Man of Steel ~ A Capsule Movie Review By Allen Kopp
I’m not a fan of big-budget summer movies, especially if they’re based on comic books. Superman has been around for a long time and has been told any number of ways. How many Superman movies and TV shows have there been? Don’t people ever get tired of the same old stuff? Well, I guess the idea behind a new Superman movie is to tell it in a different way, make it fresh, give people something they haven’t seen before. That, I suppose, is the aim of Man of Steel.
Man of Steel gives us the lowdown on how Superman came to be Superman. (The “S” that he wears on his chest is only an “S” on earth; on the planet Krypton, where he comes from, it is a symbol of hope.) When the man who becomes Superman is an infant, the planet Krypton is dying. His father, a brilliant scientist (Russell Crowe), devises a method to send his infant son out into space to another planet in a kind of rocket ship. Where does the rocket ship bearing the child land? It lands on earth, of course. A Kansas farm couple (Kevin Costner and Diane Lane) find the baby and raise him as their own son, knowing he is “special” but making sure the world doesn’t know it until the right time.
In Man of Steel, Superman (played here by Henry Cavill) is a Christ-like figure. More than one reference is made to his “coming to earth to save mankind.” At one point he is referred to as the “living embodiment” of a higher intelligence. He is 33 years old, the age Christ was when He was crucified. Even the poster for the movie seems to suggest ascension into heaven. I’m not sure if the Christ parallels are accidental or deliberate, but I have a feeling the filmmakers knew what they were doing. In one scene, Superman (as Clark Kent) goes to a church and speaks to a minister. While he is talking, a stained-glass window bearing the image of Christ is in the background. (We don’t very often see Christian imagery in mainstream movies.) Also, the villain in the movie, one General Zod (played by the ever-creepy Michael Shannon), is a very good characterization of Satan. He wants to turn earth into a new Krypton, which would, of course, kill all earth people. In one scene toward the end of the movie, he admits he will do anything to achieve his ends, even if he must use violence and cruelty. While Superman is “good” (siding with humans), General Zod is all bad, but only doing what he believes he was created to do. He and Superman must battle each other to the finish.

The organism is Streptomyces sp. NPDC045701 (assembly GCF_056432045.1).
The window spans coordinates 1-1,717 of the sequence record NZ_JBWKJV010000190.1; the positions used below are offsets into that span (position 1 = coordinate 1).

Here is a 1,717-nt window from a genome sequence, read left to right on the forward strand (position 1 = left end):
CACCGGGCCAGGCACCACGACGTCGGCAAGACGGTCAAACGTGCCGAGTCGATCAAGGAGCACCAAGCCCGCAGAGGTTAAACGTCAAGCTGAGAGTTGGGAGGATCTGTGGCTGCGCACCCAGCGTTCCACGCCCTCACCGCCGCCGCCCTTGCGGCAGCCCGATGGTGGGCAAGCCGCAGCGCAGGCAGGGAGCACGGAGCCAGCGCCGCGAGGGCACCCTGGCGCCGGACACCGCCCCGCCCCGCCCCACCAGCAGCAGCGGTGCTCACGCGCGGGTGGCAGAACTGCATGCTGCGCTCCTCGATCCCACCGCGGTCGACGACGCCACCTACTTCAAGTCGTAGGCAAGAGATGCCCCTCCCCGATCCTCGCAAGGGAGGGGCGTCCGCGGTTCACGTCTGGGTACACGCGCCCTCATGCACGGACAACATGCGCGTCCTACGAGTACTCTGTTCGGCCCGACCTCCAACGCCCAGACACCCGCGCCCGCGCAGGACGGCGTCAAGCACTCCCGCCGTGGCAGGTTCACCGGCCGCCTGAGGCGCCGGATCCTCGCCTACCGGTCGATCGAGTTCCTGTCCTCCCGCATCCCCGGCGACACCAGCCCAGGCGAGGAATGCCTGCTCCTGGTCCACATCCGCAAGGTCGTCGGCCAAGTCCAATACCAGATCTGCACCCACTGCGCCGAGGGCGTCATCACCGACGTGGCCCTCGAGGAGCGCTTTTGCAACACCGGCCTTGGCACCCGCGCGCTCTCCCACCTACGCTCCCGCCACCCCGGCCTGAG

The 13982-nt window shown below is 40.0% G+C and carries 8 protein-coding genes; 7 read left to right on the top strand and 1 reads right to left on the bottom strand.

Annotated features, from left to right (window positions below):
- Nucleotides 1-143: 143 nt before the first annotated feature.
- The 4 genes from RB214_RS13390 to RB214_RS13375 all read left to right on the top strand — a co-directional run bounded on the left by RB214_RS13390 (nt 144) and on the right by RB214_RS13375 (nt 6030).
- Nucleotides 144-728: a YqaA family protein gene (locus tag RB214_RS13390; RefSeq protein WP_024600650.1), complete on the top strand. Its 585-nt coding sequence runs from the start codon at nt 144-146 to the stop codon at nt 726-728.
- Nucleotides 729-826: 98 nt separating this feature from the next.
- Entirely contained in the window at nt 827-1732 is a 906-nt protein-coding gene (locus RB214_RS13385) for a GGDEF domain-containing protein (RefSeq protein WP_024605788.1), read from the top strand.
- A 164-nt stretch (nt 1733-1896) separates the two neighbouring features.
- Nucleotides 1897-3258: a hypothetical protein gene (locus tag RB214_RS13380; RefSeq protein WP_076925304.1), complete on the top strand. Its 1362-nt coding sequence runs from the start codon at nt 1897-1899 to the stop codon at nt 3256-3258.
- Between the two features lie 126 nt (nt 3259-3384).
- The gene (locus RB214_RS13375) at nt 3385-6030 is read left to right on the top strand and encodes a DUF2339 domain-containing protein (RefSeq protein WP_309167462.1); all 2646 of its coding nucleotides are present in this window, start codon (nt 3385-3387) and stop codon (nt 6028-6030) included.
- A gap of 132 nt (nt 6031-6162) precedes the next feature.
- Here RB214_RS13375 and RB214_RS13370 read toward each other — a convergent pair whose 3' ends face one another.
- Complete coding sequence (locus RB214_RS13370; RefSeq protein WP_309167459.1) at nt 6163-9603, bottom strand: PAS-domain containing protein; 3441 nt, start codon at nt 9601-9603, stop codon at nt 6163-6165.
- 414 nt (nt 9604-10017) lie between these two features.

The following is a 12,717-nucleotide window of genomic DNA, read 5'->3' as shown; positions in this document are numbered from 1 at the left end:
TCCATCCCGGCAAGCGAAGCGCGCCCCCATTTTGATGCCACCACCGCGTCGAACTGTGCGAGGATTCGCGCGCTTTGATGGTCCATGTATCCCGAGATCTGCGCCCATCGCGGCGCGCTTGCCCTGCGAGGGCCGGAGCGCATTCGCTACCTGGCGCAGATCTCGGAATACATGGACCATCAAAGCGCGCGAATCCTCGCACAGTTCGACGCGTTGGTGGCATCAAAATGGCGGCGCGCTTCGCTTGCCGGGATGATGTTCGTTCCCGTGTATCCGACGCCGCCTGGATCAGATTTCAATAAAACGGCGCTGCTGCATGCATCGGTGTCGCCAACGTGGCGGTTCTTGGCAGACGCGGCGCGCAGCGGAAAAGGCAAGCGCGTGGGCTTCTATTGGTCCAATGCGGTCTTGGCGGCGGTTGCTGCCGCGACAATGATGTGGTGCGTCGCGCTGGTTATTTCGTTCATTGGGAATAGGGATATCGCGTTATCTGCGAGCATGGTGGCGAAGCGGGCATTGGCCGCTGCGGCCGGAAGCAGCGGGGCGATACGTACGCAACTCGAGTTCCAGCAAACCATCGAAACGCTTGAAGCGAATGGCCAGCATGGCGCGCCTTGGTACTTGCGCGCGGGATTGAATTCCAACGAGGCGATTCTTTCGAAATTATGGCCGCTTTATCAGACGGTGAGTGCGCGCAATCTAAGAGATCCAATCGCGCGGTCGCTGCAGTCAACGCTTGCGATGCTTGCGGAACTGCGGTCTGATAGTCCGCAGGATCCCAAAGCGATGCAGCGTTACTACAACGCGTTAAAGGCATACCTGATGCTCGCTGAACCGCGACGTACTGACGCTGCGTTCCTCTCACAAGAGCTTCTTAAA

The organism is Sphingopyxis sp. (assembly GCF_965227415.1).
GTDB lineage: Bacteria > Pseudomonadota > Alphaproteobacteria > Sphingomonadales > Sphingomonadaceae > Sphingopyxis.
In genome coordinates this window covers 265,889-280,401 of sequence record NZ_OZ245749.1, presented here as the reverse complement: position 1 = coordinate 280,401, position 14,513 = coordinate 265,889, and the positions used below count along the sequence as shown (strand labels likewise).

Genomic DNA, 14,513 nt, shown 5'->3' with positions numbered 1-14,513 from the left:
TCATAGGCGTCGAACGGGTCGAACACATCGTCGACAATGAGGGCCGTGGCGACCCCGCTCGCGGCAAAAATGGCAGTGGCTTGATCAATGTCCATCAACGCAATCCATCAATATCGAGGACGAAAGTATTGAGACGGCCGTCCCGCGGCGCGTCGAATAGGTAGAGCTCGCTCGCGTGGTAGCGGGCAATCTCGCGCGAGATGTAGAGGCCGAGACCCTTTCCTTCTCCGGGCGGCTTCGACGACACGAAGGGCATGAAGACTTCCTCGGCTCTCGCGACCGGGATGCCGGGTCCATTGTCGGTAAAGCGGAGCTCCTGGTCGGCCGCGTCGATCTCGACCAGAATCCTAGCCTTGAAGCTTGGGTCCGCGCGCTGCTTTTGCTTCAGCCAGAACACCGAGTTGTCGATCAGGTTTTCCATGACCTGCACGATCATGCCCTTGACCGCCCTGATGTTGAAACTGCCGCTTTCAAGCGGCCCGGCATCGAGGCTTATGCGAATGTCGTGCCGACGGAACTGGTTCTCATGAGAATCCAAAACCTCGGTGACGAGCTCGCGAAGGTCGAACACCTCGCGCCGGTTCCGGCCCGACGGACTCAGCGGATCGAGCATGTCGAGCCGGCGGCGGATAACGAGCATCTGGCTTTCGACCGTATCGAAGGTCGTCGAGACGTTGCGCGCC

Amy Adams plays Lois Lane, the spunky girl reporter who works for The Daily Planet. She’s an independent gal who can hold her own with the men and who doesn’t mind using a few naughty words when the occasion calls for it. She is, of course, Superman’s love interest. When the movie ends, Superman has taken a job (as Clark Kent) as a reporter on The Daily Planet to try to “blend in” with humans. He is wearing a pair of horn-rimmed glasses, so, of course, Lois Lane and the others don’t recognize him as Superman. Doesn’t the dimple in his chin give them any clue? How long will it be before they catch on? Probably not until the sequel comes out and maybe not even then.
Copyright © 2013 by Allen Kopp